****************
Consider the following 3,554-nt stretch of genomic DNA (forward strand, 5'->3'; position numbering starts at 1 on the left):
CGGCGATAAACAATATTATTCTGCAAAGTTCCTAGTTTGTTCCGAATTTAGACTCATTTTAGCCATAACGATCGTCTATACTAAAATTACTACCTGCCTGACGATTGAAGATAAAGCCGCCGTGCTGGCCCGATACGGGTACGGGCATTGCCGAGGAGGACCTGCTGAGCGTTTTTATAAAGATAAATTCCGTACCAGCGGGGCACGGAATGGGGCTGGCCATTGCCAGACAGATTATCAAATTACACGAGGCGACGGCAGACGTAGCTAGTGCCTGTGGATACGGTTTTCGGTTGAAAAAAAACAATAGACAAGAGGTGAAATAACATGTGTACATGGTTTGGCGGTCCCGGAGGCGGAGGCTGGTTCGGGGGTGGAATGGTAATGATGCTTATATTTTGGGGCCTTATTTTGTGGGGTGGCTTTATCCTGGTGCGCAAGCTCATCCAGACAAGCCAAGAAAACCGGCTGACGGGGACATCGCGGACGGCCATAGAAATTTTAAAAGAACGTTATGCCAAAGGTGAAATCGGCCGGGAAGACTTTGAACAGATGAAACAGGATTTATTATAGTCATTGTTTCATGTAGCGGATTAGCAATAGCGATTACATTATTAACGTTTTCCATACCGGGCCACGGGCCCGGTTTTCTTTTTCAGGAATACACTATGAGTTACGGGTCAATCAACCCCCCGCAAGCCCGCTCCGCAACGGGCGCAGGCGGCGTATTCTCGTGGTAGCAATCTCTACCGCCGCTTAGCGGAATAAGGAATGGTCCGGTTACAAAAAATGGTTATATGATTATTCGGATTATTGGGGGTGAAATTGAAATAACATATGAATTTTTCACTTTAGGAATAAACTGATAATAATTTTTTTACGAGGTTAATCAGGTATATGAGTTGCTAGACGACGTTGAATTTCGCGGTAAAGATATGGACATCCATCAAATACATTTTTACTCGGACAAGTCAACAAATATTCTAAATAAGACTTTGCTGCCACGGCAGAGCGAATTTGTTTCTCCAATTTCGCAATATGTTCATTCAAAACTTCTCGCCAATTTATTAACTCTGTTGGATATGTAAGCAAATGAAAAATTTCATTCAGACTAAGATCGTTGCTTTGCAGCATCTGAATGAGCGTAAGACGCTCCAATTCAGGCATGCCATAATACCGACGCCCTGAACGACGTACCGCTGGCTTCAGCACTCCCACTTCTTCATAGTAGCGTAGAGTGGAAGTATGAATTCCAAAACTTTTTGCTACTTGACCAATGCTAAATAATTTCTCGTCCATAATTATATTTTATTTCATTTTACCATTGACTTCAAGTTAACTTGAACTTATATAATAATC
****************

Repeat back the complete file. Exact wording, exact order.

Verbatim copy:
Consider the following 3,554-nt stretch of genomic DNA (forward strand, 5'->3'; position numbering starts at 1 on the left):
CGGCGATAAACAATATTATTCTGCAAAGTTCCTAGTTTGTTCCGAATTTAGACTCATTTTAGCCATAACGATCGTCTATACTAAAATTACTACCTGCCTGACGATTGAAGATAAAGCCGCCGTGCTGGCCCGATACGGGTACGGGCATTGCCGAGGAGGACCTGCTGAGCGTTTTTATAAAGATAAATTCCGTACCAGCGGGGCACGGAATGGGGCTGGCCATTGCCAGACAGATTATCAAATTACACGAGGCGACGGCAGACGTAGCTAGTGCCTGTGGATACGGTTTTCGGTTGAAAAAAAACAATAGACAAGAGGTGAAATAACATGTGTACATGGTTTGGCGGTCCCGGAGGCGGAGGCTGGTTCGGGGGTGGAATGGTAATGATGCTTATATTTTGGGGCCTTATTTTGTGGGGTGGCTTTATCCTGGTGCGCAAGCTCATCCAGACAAGCCAAGAAAACCGGCTGACGGGGACATCGCGGACGGCCATAGAAATTTTAAAAGAACGTTATGCCAAAGGTGAAATCGGCCGGGAAGACTTTGAACAGATGAAACAGGATTTATTATAGTCATTGTTTCATGTAGCGGATTAGCAATAGCGATTACATTATTAACGTTTTCCATACCGGGCCACGGGCCCGGTTTTCTTTTTCAGGAATACACTATGAGTTACGGGTCAATCAACCCCCCGCAAGCCCGCTCCGCAACGGGCGCAGGCGGCGTATTCTCGTGGTAGCAATCTCTACCGCCGCTTAGCGGAATAAGGAATGGTCCGGTTACAAAAAATGGTTATATGATTATTCGGATTATTGGGGGTGAAATTGAAATAACATATGAATTTTTCACTTTAGGAATAAACTGATAATAATTTTTTTACGAGGTTAATCAGGTATATGAGTTGCTAGACGACGTTGAATTTCGCGGTAAAGATATGGACATCCATCAAATACATTTTTACTCGGACAAGTCAACAAATATTCTAAATAAGACTTTGCTGCCACGGCAGAGCGAATTTGTTTCTCCAATTTCGCAATATGTTCATTCAAAACTTCTCGCCAATTTATTAACTCTGTTGGATATGTAAGCAAATGAAAAATTTCATTCAGACTAAGATCGTTGCTTTGCAGCATCTGAATGAGCGTAAGACGCTCCAATTCAGGCATGCCATAATACCGACGCCCTGAACGACGTACCGCTGGCTTCAGCACTCCCACTTCTTCATAGTAGCGTAGAGTGGAAGTATGAATTCCAAAACTTTTTGCTACTTGACCAATGCTAAATAATTTCTCGTCCATAATTATATTTTATTTCATTTTACCATTGACTTCAAGTTAACTTGAACTTATATAATAATC